CHICAGO — “Different strokes for different folks” applies when it comes to consumers’ breakfast food and beverage choices, according to a new study conducted by The NPD Group, which found that the motivations driving morning food and beverage choices vary by age and gender.
NPD’s Morning MealScape study asked the question: “Why did you eat or drink what you did this morning?”
Men 18 years and older reported they are seeking to save money and watch their diet for things they’re trying to avoid, while women of that age most often cited losing weight.
The study, which dives into the morning meal and snack occasions and marries the attitudinal with behavioral motivations to reveal the “whys” behind morning selections, also found that for kids under 13, it’s all about having something they like. The same is true for teens, although foods that look good have more importance with this age group.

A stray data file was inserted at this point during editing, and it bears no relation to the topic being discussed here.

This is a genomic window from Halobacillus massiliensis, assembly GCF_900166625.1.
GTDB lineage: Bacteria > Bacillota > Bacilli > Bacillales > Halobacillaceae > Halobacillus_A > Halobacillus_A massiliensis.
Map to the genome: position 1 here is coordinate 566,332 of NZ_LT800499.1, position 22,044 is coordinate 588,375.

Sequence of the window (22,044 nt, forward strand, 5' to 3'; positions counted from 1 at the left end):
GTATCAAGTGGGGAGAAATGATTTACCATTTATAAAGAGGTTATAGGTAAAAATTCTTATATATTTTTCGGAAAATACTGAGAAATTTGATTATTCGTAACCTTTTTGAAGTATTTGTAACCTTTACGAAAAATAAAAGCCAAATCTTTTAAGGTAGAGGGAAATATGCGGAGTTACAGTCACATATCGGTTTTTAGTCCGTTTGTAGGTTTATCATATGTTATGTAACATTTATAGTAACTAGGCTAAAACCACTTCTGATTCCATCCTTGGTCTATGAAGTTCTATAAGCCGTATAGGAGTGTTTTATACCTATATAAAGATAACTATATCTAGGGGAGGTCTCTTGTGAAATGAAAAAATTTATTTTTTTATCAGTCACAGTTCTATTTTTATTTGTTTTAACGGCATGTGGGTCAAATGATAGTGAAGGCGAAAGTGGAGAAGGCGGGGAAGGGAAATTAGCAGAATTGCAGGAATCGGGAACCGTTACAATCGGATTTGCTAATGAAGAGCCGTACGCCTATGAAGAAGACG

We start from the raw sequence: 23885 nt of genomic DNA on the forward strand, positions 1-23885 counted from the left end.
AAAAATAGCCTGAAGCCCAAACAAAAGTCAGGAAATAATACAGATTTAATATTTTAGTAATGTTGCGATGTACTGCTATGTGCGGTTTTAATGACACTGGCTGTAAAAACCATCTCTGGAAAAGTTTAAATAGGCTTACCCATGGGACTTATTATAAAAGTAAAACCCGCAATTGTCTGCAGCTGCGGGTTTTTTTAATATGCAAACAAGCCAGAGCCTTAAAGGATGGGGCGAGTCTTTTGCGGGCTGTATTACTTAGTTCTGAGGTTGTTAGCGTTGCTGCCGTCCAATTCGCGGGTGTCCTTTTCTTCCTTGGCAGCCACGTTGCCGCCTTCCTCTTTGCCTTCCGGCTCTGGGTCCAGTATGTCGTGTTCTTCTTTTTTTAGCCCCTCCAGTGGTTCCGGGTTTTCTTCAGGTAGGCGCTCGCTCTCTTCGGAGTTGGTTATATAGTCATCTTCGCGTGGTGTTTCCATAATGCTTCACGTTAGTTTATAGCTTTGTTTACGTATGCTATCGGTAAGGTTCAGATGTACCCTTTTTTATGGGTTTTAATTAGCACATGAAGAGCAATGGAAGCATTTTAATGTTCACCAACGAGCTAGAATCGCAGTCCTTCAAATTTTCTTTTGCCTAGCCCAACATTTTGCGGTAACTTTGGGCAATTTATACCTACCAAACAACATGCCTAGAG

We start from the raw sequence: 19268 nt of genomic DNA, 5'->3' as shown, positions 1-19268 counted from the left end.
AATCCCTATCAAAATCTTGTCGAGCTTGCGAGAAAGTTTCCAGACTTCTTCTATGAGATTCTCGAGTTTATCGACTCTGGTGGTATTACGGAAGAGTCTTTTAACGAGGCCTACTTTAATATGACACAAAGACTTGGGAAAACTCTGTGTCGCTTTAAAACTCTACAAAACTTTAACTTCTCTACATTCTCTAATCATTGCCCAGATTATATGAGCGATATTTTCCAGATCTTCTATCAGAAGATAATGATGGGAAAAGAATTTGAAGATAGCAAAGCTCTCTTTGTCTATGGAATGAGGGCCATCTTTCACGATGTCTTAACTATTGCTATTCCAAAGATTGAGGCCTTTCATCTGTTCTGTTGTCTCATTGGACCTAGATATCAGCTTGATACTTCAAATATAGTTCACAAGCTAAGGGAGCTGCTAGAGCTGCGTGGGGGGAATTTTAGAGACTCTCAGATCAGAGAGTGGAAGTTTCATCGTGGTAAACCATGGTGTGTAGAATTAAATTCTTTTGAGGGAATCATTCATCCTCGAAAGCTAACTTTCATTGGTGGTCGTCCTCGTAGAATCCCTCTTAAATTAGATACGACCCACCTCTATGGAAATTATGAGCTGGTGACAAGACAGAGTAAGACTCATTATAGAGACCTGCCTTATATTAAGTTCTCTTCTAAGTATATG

“Food manufacturers interested in connecting their products with consumers in the morning should align product benefits with consumer needs,” said study author Dori Hickey, NPD’s director of product development. “Understanding the why behind food and beverage selections provides the knowledge to message to your consumer targets in a way that resonates with their individual motivations.”
The most-consumed morning meal food choices — despite age and gender — are cold cereal and fruit, respectively, but the choices after these two items vary by age group and gender, according to NPD’s National Eating Trends, which continually tracks all aspects of U.S. consumers’ eating behaviors. Scrambled eggs are next on the list for kids, while males 18 years and older choose a banana, and females age 18 and up opt for hot cereal. Many of the same foods are selected by the gender and age groups, but rank differently in terms of most frequently consumed, according to the research.
“The morning meal is a growing but fragmented meal occasion,” Hickey said. “For food manufacturers and retailers to operate successfully in this meal space, they need to understand the ‘why’ behind consumers’ morning meal behaviors.”
NPD’s Morning MealScape study included 27,179 participants, both adults and children (parents answered on behalf of their children, aged two to five).